As I understand it, it had some connection with the Neon which was the only American car I'm aware of which was sold as a mass market offering in the UK. I was equally unimpressed with that model - a friend of mine who got a bit obsessed with Americana bought one over a Golf. At least it was cheap.

Link | Posted on Oct 15, 2017 at 08:28 UTC
In reply to:

Magnar W: This is nostalgia. A story about a quite popular brand that ended years ago, and now pops up as a reincarnation at the lowest level, just as the name.

This has nothing to do with Yashica or Contax cameras, or Kyocera. This is just an example on how nostalgia and brand loyality can be profitable.

The Yashica FR1 was an electronically-controlled 35mm film SLR camera made by Yashica and produced between 1977_81.

Based on the earlier Contax RTS and Yashica FR, the FR1 combined some of the best attributes of those cameras. Equipped with the C/Y common bayonet mount, the FR1 could accept a variety of Yashica / Contax lenses and was targeted at serious amateur and professional photographers.

Link | Posted on Oct 15, 2017 at 08:22 UTC
In reply to:

Magnar W: This is nostalgia. A story about a quite popular brand that ended years ago, and now pops up as a reincarnation at the lowest level, just as the name.

This has nothing to do with Yashica or Contax cameras, or Kyocera. This is just an example on how nostalgia and brand loyality can be profitable.

Hmmm.... My first film SLR was a Zenith E. Then I owned a few Prakticas, including the LTL3 and B200. I tried a few Cosinas and other ancient m42 mount cameras - all very used. THESE were low end brands.

It was only when I started working full time in 1980 that I became able to afford new cameras. I tried an OM1 (classy but basic) then a Chinon CA4 (sophisticated) before ending up with a Yashica FXD and a Yashica FR1.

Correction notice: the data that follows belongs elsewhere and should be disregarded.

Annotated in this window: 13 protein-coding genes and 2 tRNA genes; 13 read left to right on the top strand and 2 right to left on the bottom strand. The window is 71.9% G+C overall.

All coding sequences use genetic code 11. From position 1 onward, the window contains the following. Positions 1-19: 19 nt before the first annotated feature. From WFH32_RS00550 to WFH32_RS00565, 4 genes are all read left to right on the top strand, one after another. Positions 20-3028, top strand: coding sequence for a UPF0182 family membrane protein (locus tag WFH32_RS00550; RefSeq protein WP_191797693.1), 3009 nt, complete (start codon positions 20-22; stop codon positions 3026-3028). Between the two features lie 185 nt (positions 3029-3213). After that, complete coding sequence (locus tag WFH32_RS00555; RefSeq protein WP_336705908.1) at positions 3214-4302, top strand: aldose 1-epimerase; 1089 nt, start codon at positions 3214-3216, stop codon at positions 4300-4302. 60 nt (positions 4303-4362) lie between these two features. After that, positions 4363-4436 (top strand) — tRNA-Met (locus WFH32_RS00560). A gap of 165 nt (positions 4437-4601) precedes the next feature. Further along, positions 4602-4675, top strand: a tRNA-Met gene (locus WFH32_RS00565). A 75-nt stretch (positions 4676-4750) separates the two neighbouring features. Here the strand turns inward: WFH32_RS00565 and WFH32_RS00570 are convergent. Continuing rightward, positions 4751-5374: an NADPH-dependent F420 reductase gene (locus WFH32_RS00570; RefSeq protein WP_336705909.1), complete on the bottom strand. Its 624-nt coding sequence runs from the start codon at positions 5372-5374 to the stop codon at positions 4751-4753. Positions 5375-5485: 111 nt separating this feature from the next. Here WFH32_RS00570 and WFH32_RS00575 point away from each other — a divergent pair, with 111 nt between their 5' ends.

The two Yashica's were most definitely not low-end - rather they were near state of the art in their price brackets. I still have them today and the FR1 in particular still feels like a major piece of gear. I reckon it could give most of the cheaper Contaxes a run for their money.

I remember the Contax 139Q was a dream unobtainium camera for me and when I finally got hold of one it turned out to be really cheap and nasty compared to the FXD which itself is a plastic camera. The FR1 is in a different league build-wise.

No need to apologise for Yashicas...

Link | Posted on Oct 15, 2017 at 08:19 UTC
On article Hands-on with new Fujifilm X-E3 (206 comments in total)

The only thing wrong with my XE1 for me is the front and rear grips. I solved the front grip problem myself by adding a half case with a bulgy bit around the grip area. The rear thumb grip however, is just wrong, it is too far to the right. It looks like on the XE3 all they have done is make it even smaller but left it too far to the right. There is an art to designing "thumb grips" that done right (like on my Pentax K5) means you can almost balance the whole camera on your thumb.